4 Reasons 401(k) Plans Still Make Sense

These tax-advantaged accounts remain the backbone of a retirement saving strategy, despite what naysayers might argue.

A collection of colorful piggy banks.
(Image credit: Getty Images)

From time to time, you may see articles on the drawbacks of 401(k) retirement plans. While it is important to understand the limitations of any investment account, when pundits start claiming that 401(k) retirement plans don’t make sense for most people, I feel the need to speak up. When I was a financial adviser, nearly all of my clients — across a wide variety of income levels — built their foundation for retirement with 401(k) plans. I would hate to see people read negative articles and decide not to participate in retirement plans.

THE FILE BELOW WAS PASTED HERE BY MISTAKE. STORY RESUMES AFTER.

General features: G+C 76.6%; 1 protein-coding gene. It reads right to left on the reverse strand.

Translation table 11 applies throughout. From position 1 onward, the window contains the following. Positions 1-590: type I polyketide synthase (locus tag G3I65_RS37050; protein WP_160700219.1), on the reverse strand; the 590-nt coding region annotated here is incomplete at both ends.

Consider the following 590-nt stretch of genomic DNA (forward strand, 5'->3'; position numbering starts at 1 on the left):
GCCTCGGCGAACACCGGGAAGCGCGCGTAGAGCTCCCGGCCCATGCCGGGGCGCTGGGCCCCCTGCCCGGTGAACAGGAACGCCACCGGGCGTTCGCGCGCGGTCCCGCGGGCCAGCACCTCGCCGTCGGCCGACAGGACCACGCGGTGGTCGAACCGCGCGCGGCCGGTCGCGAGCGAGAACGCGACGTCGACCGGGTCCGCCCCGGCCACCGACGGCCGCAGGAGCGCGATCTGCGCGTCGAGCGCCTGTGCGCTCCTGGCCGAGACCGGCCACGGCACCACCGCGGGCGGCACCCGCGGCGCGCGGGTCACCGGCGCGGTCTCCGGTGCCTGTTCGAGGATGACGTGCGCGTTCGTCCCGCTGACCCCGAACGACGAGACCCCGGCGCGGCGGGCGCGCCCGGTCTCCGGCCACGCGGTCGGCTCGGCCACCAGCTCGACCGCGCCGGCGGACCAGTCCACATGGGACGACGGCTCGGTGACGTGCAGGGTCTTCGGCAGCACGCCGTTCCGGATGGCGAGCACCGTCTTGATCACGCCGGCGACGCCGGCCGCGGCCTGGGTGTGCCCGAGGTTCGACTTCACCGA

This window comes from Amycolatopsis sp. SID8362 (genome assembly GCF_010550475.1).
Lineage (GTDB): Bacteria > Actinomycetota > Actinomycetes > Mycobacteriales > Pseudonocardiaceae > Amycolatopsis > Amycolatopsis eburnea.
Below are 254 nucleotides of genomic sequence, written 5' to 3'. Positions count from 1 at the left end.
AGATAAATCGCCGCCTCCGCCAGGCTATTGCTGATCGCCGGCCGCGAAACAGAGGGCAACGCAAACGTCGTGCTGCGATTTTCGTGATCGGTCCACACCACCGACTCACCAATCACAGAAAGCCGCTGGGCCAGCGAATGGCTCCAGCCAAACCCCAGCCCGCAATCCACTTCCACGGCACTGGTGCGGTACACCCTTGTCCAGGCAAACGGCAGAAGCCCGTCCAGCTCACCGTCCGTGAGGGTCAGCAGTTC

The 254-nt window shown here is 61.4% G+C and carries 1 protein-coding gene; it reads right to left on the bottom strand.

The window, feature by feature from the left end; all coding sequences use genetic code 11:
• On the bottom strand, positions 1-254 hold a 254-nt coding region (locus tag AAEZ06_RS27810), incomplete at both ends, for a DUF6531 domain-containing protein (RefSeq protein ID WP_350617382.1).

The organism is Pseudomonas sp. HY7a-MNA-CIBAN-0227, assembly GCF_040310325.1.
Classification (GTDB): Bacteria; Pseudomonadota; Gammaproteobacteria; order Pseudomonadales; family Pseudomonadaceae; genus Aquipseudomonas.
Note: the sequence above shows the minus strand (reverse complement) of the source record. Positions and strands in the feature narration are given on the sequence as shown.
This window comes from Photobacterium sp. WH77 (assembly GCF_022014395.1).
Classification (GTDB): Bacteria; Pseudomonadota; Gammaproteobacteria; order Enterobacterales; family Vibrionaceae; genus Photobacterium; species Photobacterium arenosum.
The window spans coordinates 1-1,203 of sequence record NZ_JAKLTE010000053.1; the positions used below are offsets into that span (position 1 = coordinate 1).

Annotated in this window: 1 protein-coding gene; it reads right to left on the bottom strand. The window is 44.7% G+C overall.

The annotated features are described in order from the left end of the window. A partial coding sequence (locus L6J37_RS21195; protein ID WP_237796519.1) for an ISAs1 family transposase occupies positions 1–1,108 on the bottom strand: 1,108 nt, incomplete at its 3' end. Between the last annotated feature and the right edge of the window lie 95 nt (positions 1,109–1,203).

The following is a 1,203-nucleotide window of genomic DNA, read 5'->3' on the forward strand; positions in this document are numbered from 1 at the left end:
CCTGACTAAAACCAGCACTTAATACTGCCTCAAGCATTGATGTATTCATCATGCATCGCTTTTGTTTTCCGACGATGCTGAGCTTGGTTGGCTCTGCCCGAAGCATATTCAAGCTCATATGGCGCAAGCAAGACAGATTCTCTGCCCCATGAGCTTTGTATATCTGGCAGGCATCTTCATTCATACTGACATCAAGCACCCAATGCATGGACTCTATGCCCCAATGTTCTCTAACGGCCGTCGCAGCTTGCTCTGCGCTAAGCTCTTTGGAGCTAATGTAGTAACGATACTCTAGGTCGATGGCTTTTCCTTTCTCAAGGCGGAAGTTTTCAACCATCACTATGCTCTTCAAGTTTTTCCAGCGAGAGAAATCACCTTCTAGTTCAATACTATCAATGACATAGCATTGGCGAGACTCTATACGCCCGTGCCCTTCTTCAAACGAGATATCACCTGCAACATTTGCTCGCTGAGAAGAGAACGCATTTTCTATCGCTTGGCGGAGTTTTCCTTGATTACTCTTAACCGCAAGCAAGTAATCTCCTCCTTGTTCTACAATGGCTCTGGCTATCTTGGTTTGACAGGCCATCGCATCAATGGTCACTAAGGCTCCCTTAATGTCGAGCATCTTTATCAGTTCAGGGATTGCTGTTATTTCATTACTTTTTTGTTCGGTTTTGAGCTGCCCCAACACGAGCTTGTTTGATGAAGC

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This material is provided for general and educational purposes only, and not intended to provide legal, tax or investment advice. This material does not provide recommendations concerning investments, investment strategies or account types; and not intended to suggest any particular investment action is appropriate for you. Please consider your own circumstances before making an investment decision.


This article was written by and presents the views of our contributing adviser, not the Kiplinger editorial staff. You can check adviser records with the SEC or with FINRA.

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Roger A. Young, CFP®
Senior Financial Planner, T. Rowe Price

Roger Young is Vice President and senior financial planner with T. Rowe Price Associates in Owings Mills, Md. Roger draws upon his previous experience as a financial adviser to share practical insights on retirement and personal finance topics of interest to individuals and advisers. He has master's degrees from Carnegie Mellon University and the University of Maryland, as well as a BBA in accounting from Loyola College (Md.).